Fiat SpA, the Italian carmaker that owns 20 per cent of Chrysler Group LLC, may boost the holding to more than 50 per cent before an initial public offering (IPO) by the US automaker, the companies’ CEO said.
“I think it is possible, don’t know whether it is likely, but it is possible that we go over the 50 per cent if Chrysler decides to go to the market in 2011,” Sergio Marchionne, 58, told reporters at the Milan stock exchange today. “There will be an advantage if that happens.”
Fiat received the stake as part of Auburn Hills, Michigan-based Chrysler’s 2009 bankruptcy reorganisation. It expects to get an additional 15 per cent this year when Chrysler makes a small engine in the US and meets sales objectives outside of North America. Fiat has an option to increase the holding to 51 per cent, buying an additional 16 per cent, after Chrysler repays US and Canadian government loans.
“It looks cheaper for Fiat to get 51 per cent of Chrysler before the IPO,” said Philippe Houchois, a London-based analyst at UBS AG, who estimates that Fiat could save $1 billion to $2.7 billion if it exercises the option before a Chrysler listing. “It’s a positive scenario for Fiat shares.”
Marchionne said today there was no plan to merge Fiat and Chrysler.
“A legal merger is not going to change our life,” he said. He reiterated that a Chrysler IPO could take place in the second half of this year.
The CEO spoke at the Milan exchange as Fiat Industrial SpA, the truck and tractor company that was spun off from Fiat, began trading. The spinoff, announced on April 21, allows Marchionne to focus on carmaker and foster further alliances.
“This is a very important moment for Fiat, because it represents at the same time a point of arrival and a point of departure,” Marchionne said in front of Fiat executives, bankers and reporters. “Faced with the great transformations in place in the market, we could no longer continue to hold together sectors that had no economic or industrial characteristic in common.”
Outside the Milan bourse, Case New Holland tractors and Iveco trucks lined up on Piazza Affari to mark the biggest reorganisation in Turin, Italy-based Fiat’s 111-year history.
Fiat Industrial, whose main assets are Iveco and CNH Global NV, opened at 9 euros and traded at 8.89 euros as of 12:39 p.m. Fiat, whose remaining assets include carmaking operations and the Ferrari and Maserati luxury brands, traded at 6.96 euros after opening at 6.90 euros. That implies the two stocks combined were valued at 15.85 euros, or 2.7 per cent more than old Fiat’s closing price on December 30.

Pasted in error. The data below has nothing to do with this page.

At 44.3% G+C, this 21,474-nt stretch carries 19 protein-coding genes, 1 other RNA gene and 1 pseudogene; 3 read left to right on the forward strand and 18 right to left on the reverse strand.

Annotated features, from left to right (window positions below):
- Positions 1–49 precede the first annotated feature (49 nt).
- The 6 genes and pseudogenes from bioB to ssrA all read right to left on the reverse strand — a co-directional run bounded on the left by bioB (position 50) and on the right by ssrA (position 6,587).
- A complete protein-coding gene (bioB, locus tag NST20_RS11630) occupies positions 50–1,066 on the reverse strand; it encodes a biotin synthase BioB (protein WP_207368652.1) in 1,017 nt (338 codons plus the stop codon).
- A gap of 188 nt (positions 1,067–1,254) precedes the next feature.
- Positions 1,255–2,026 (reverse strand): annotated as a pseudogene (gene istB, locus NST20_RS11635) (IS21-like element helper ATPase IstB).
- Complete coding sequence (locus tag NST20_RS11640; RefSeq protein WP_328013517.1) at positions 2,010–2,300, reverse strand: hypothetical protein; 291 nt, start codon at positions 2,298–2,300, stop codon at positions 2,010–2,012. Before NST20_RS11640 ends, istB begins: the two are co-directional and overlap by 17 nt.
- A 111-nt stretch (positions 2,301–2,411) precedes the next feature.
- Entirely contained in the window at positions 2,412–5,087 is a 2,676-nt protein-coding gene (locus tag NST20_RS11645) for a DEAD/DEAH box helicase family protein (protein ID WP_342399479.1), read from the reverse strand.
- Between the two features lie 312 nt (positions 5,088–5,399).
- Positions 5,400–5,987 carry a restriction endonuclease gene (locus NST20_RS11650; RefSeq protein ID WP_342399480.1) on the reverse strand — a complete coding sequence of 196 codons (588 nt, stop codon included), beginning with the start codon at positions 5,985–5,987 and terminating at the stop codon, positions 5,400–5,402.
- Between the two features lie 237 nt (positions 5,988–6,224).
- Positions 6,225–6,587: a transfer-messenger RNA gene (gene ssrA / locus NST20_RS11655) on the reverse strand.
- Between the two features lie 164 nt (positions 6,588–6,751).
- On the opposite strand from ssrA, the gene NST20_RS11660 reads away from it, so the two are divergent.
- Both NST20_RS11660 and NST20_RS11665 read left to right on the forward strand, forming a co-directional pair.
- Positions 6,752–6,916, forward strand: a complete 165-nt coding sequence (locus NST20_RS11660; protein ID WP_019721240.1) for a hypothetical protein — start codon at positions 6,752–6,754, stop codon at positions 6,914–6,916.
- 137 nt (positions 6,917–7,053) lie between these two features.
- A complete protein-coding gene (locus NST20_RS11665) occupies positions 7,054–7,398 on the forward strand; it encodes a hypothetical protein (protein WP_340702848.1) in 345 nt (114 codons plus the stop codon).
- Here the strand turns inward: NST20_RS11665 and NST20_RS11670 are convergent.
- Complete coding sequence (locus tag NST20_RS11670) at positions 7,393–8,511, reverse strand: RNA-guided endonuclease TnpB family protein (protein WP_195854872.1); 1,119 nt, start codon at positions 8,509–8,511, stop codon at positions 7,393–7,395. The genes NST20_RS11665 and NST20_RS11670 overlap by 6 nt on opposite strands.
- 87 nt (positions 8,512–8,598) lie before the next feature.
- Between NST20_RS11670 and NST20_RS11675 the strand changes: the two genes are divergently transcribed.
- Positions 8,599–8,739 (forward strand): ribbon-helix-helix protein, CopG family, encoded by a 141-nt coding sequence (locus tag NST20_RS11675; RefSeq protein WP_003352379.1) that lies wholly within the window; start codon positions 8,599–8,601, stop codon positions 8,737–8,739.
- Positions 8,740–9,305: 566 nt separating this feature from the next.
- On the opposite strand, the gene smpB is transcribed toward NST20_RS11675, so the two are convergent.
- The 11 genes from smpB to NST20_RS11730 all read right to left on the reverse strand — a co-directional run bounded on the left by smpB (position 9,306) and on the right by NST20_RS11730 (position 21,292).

“Despite much excitement surrounding Marchionne’s statements about raising Fiat stake in Chrysler to 51 per cent ahead of an IPO in the second half of 2011, we remain skeptical about its ability to address the contractual hurdles detailed in the LLC agreement and achieve this event ahead of an IPO,” Credit Suisse analyst Erich Hauser wrote in a note today.
The price of buying the additional 16 per cent before a Chrysler IPO “is determined on the basis of an Ebitda multiple, which is average multiple of reference automakers, not to exceed the Fiat multiple,” Fiat said on December 1. “In the event that at the time of exercise Chrysler is a listed company, such consideration will be based on a market trading price.”
The reason why Fiat may buy the 51 per cent before a Chrysler IPO is “the benefit from the pre-IPO takeover terms, Houchois said. “The logical consequence of this process is still a merger of Fiat and Chrysler,” he added.
Marchionne said today that Fiat doesn’t need to sell assets to finance the acquisition of additional Chrysler shares. “I have no plan to sell assets but all options are on the table,” he said.
Fiat will go ahead with a plan to reorganise its Mirafiori plant in Turin if the majority of its workers approve the deal signed with unions, the CEO said.
Italy’s largest manufacturer won backing from all but one labour union for a 1 billion-euro ($1.3 billion) plan to revamp Mirafiori in exchange for labour concessions on December 23.